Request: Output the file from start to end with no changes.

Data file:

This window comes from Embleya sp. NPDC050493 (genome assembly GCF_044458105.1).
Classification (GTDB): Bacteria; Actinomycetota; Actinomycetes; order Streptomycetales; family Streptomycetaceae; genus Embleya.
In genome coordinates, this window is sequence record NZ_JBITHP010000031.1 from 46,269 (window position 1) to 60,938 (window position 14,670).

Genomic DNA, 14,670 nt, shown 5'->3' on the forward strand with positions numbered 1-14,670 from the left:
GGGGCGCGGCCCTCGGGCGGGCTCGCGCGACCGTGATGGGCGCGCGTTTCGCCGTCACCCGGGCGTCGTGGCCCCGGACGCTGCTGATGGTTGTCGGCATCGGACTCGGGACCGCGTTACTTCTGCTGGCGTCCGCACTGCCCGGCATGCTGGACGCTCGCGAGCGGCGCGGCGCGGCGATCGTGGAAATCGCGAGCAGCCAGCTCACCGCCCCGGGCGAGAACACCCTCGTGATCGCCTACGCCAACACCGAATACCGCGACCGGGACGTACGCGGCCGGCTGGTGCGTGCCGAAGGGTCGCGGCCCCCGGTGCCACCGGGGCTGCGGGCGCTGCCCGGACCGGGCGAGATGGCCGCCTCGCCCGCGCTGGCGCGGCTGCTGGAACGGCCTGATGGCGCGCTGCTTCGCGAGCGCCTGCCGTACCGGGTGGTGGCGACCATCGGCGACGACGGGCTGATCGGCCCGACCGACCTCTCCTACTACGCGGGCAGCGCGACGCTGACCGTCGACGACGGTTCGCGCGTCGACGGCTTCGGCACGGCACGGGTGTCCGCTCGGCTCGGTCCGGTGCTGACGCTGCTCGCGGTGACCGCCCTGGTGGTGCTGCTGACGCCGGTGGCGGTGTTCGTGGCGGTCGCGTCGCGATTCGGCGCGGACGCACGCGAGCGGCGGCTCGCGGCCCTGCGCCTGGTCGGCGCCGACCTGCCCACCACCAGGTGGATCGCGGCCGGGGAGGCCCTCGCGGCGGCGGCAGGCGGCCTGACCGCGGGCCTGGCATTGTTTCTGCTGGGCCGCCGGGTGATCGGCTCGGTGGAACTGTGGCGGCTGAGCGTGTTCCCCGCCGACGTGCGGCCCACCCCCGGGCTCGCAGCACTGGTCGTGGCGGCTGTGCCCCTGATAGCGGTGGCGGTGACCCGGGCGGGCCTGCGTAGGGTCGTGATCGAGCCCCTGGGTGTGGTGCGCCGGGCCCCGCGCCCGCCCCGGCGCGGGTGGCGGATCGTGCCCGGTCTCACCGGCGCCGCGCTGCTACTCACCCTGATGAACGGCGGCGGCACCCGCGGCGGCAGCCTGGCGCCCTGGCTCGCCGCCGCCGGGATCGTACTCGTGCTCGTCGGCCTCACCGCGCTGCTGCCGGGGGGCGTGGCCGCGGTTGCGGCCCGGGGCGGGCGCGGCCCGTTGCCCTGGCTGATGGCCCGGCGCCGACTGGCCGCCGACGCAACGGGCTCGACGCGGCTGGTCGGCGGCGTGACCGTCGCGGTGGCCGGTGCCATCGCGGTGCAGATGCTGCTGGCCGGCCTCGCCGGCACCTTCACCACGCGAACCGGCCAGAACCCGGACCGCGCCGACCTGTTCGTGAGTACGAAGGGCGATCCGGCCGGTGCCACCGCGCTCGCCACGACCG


This window comes from Embleya sp. NPDC050493 (genome assembly GCF_044458105.1).
Classification (GTDB): Bacteria; Actinomycetota; Actinomycetes; order Streptomycetales; family Streptomycetaceae; genus Embleya.
In genome coordinates, this window is sequence record NZ_JBITHP010000031.1 from 46,269 (window position 1) to 60,938 (window position 14,670).

Genomic DNA, 14,670 nt, shown 5'->3' on the forward strand with positions numbered 1-14,670 from the left:
GGGGCGCGGCCCTCGGGCGGGCTCGCGCGACCGTGATGGGCGCGCGTTTCGCCGTCACCCGGGCGTCGTGGCCCCGGACGCTGCTGATGGTTGTCGGCATCGGACTCGGGACCGCGTTACTTCTGCTGGCGTCCGCACTGCCCGGCATGCTGGACGCTCGCGAGCGGCGCGGCGCGGCGATCGTGGAAATCGCGAGCAGCCAGCTCACCGCCCCGGGCGAGAACACCCTCGTGATCGCCTACGCCAACACCGAATACCGCGACCGGGACGTACGCGGCCGGCTGGTGCGTGCCGAAGGGTCGCGGCCCCCGGTGCCACCGGGGCTGCGGGCGCTGCCCGGACCGGGCGAGATGGCCGCCTCGCCCGCGCTGGCGCGGCTGCTGGAACGGCCTGATGGCGCGCTGCTTCGCGAGCGCCTGCCGTACCGGGTGGTGGCGACCATCGGCGACGACGGGCTGATCGGCCCGACCGACCTCTCCTACTACGCGGGCAGCGCGACGCTGACCGTCGACGACGGTTCGCGCGTCGACGGCTTCGGCACGGCACGGGTGTCCGCTCGGCTCGGTCCGGTGCTGACGCTGCTCGCGGTGACCGCCCTGGTGGTGCTGCTGACGCCGGTGGCGGTGTTCGTGGCGGTCGCGTCGCGATTCGGCGCGGACGCACGCGAGCGGCGGCTCGCGGCCCTGCGCCTGGTCGGCGCCGACCTGCCCACCACCAGGTGGATCGCGGCCGGGGAGGCCCTCGCGGCGGCGGCAGGCGGCCTGACCGCGGGCCTGGCATTGTTTCTGCTGGGCCGCCGGGTGATCGGCTCGGTGGAACTGTGGCGGCTGAGCGTGTTCCCCGCCGACGTGCGGCCCACCCCCGGGCTCGCAGCACTGGTCGTGGCGGCTGTGCCCCTGATAGCGGTGGCGGTGACCCGGGCGGGCCTGCGTAGGGTCGTGATCGAGCCCCTGGGTGTGGTGCGCCGGGCCCCGCGCCCGCCCCGGCGCGGGTGGCGGATCGTGCCCGGTCTCACCGGCGCCGCGCTGCTACTCACCCTGATGAACGGCGGCGGCACCCGCGGCGGCAGCCTGGCGCCCTGGCTCGCCGCCGCCGGGATCGTACTCGTGCTCGTCGGCCTCACCGCGCTGCTGCCGGGGGGCGTGGCCGCGGTTGCGGCCCGGGGCGGGCGCGGCCCGTTGCCCTGGCTGATGGCCCGGCGCCGACTGGCCGCCGACGCAACGGGCTCGACGCGGCTGGTCGGCGGCGTGACCGTCGCGGTGGCCGGTGCCATCGCGGTGCAGATGCTGCTGGCCGGCCTCGCCGGCACCTTCACCACGCGAACCGGCCAGAACCCGGACCGCGCCGACCTGTTCGTGAGTACGAAGGGCGATCCGGCCGGTGCCACCGCGCTCGCCACGACCG